The once quite reticent Roman Polanski quickly returns with yet another adaptation of a popular Broadway play, Venus In Fur, which follows his 2011 star studded Carnage. Say what you will, but Polanski, who often tends to favor claustrophobic chamber pieces, excels with chatty subversiveness, and detractors of the sometimes forced Carnage should revel in this latest effort, a dark labyrinth of comedic mind games that does with words what something like Lady from Shanghai does with mirrors.
A dreary, desolate evening sees a desperate theater director, Thomas (Mathieu Amalric) pacing the stage as he bitches angrily on the phone about the miserable auditions he witnessed all day long for the lead in his new play, Venus In Furs, an adaptation of an infamous novel credited with birthing the term masochism. Clearly, the play is a labor of love for the man, and he’s angry that no one seems to understand the lofty intentions of this hyper sexed period piece. But suddenly entering the theater as if on a gust of wind appears one last harried actress, eerily named Vanda (Emmanuelle Seigner), which happens to be the name of the titular Venus of the play. While Thomas is all set to go meet his wife for dinner, Vanda’s dumb blonde act, at first a turn off, soon has Thomas convinced to stay and let her audition. However, Thomas’ overzealous enthusiasm for his own work seems to make him blind to the fact that this Vanda is not all that she appears to be, busting a convenient number of perfectly designed props out of her cache of goods.
At first reading dumbly from her complete copy of the script (another red flag), the director and actress slip in and out of character to squabble about the true nature of the play. Things start to get personal and we learn that Thomas’ obsession with the material may run deeper than anyone could guess. Suddenly, it seems that Vanda actually has the entire play memorized by heart, and as time quickly passes, it soon becomes hard to recognize who is the director and who is the actress.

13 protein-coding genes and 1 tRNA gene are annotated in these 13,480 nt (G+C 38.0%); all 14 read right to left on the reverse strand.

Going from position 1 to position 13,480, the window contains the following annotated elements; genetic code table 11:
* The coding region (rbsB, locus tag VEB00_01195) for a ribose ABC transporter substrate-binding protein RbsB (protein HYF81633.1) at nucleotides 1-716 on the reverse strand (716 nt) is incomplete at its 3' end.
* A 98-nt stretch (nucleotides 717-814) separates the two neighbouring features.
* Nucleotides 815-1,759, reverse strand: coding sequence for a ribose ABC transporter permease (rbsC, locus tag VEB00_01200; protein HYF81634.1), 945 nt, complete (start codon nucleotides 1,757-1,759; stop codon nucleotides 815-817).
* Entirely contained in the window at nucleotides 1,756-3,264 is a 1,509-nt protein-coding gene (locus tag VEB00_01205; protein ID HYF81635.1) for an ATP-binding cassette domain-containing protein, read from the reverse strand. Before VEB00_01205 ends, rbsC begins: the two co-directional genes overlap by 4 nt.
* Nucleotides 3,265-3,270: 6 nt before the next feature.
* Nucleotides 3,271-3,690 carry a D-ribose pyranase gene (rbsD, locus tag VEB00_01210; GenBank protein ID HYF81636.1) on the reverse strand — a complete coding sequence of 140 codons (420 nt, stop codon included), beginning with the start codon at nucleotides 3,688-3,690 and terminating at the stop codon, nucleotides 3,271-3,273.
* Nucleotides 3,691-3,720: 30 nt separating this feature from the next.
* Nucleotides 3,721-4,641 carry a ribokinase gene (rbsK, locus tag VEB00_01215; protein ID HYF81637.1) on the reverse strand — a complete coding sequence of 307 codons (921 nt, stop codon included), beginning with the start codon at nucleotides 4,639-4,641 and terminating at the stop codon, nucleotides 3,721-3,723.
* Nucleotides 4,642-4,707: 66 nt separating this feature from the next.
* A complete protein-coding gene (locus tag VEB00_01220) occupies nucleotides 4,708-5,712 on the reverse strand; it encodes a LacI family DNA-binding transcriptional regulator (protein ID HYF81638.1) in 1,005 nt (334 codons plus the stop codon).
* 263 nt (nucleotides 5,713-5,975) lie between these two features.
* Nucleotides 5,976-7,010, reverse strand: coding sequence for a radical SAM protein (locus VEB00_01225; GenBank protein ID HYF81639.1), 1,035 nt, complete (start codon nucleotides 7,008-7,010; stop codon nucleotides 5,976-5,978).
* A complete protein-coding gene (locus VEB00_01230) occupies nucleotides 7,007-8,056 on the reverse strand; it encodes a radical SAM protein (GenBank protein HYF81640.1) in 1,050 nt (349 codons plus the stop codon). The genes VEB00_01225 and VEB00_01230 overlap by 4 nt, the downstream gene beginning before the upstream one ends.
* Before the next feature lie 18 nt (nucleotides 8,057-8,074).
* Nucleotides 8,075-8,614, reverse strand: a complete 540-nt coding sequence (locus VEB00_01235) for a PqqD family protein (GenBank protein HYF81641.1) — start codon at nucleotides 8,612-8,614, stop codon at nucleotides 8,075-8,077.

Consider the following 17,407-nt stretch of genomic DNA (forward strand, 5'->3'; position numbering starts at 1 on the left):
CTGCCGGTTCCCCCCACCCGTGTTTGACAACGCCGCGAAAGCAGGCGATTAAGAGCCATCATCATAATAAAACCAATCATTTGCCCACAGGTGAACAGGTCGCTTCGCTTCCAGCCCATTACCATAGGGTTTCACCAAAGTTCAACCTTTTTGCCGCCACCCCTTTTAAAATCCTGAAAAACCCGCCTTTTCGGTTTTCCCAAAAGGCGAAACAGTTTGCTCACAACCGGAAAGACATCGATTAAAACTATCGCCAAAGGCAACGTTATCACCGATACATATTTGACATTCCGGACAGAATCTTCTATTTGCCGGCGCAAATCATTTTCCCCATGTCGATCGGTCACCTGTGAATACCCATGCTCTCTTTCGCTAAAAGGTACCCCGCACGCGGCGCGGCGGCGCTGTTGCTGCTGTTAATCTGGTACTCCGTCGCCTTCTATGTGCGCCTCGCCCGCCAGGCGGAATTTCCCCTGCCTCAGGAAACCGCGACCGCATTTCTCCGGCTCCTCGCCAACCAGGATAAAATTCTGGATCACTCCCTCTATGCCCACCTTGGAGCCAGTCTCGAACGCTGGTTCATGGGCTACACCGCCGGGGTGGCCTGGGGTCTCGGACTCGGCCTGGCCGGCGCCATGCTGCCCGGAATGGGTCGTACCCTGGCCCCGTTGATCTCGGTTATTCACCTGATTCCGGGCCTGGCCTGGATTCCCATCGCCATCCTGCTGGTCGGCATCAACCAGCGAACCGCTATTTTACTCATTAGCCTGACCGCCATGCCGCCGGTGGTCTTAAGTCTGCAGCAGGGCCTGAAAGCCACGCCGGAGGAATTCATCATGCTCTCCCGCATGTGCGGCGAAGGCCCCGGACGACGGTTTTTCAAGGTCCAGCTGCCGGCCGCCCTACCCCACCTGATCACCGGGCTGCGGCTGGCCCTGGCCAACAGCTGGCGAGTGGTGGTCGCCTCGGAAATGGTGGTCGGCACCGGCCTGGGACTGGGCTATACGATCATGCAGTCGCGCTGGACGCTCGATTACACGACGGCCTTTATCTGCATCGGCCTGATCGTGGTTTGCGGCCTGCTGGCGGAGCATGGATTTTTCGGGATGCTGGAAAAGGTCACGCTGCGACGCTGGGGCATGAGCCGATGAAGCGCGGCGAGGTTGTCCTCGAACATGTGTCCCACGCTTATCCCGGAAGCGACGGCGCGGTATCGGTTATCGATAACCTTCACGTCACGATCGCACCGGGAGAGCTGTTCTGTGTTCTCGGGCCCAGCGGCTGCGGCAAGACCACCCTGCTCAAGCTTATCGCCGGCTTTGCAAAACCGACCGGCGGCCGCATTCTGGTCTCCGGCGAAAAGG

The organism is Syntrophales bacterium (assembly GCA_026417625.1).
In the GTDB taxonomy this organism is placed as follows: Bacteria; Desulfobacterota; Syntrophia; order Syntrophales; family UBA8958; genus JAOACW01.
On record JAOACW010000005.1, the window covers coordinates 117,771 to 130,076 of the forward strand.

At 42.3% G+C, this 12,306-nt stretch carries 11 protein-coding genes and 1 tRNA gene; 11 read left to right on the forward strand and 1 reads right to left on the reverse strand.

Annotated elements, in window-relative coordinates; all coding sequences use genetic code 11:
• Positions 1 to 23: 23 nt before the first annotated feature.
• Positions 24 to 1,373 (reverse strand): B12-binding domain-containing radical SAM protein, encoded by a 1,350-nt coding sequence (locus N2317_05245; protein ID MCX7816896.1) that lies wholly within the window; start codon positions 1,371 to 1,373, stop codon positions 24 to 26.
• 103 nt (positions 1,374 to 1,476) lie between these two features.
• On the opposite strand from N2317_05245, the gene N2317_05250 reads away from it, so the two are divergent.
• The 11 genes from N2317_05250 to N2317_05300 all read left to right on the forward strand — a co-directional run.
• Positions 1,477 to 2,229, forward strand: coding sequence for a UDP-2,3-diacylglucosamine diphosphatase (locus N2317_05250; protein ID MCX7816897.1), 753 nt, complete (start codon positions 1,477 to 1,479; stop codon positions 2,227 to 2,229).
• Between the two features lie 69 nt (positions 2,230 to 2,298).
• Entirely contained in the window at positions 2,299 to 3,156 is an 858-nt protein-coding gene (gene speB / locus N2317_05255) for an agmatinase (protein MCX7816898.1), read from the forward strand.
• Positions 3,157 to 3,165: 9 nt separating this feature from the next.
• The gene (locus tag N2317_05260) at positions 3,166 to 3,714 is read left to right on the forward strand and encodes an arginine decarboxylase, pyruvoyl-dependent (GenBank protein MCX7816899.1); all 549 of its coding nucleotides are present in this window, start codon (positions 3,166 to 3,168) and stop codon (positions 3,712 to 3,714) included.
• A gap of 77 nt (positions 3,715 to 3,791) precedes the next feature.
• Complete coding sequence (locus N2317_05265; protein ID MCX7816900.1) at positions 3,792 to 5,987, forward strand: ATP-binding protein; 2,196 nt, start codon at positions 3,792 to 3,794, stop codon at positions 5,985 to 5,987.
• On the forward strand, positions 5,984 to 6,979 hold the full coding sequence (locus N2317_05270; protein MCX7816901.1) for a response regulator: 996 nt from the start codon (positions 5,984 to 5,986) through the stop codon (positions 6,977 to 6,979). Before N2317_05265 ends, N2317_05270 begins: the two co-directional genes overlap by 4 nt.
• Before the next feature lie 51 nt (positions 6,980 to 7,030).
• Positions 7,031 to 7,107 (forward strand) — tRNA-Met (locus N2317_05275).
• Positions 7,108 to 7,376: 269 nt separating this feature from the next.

Based on the 2010 stage play by David Ives, the play-within-a play is basically an adaptation of the infamous 1870 Austrian novel by Leopold Von Sacher-Masoch, a slim novel which already uses this structure within in its own narrative (and of interest and mention in the play, the author’s name is where the term masochism is derived). Such a heady, influential text of classic literature is mined wonderfully for modernization by Ives’ play, which examines the innate misogyny and exploitation of the classic text through surprising feminine agency. Gender politics blend seamlessly with the male dominated world of the theater, skewering perceptions of masculine and feminine, director and actress.
We can add another dizzying layer to the dynamics by examining the film from outsides its confines as well—Amalric is basically a look alike/stand-in for Polanski, further complicated by the presence of Seigner as Polanski’s real life wife and actress. Polanski is like Sacher-Masoch, at the helm of a fantasy depicting a protagonist being mercilessly manipulated by the fantastical embodiment of a hopelessly alluring femme fatale.
Accompanied by Alexandre Desplat’s expert score, we enter the film zooming with the camera down a chilly, wintery street, which is as theatrical as an opening as something from Tales from the Crypt. We drift over the comedic posters for the recently ended Belgian production of a musical version of Stagecoach, and thus remain inside the sacred doors of the theaters where a bemused Amalric spars wonderfully with a versatile Seigner, an actress too often stuck in the shadow of her infamous husband’s career (though check out her sterling turns in recent fare like Ozon’s In the House or a supporting role in Skolimowski’s Essential Killing). Polanski gives her the ultimate gift here and she nearly eats Amalric alive, and she radiates a sort of delightful, monstrous glee, with cat like eyes peering from those cheekbones that have only become more strikingly prominent over time.
Seigner’s role demands precise timing, calling for an agile ease that allows us to follow the quickly turning dynamics as well as hide just what it is she’s playing at. She nails every minute of it, fooling us at first into thinking this would be another broad and obvious stab at the machinations of the theater. As for Polanski, add Venus in Fur to his successfully staged adaptations of intriguing theatrical productions, such as Macbeth (1971) and Death and the Maiden (1994). More, please.
Reviewed on May 25 at the 2013 Cannes Film Festival — MAIN COMPETITION.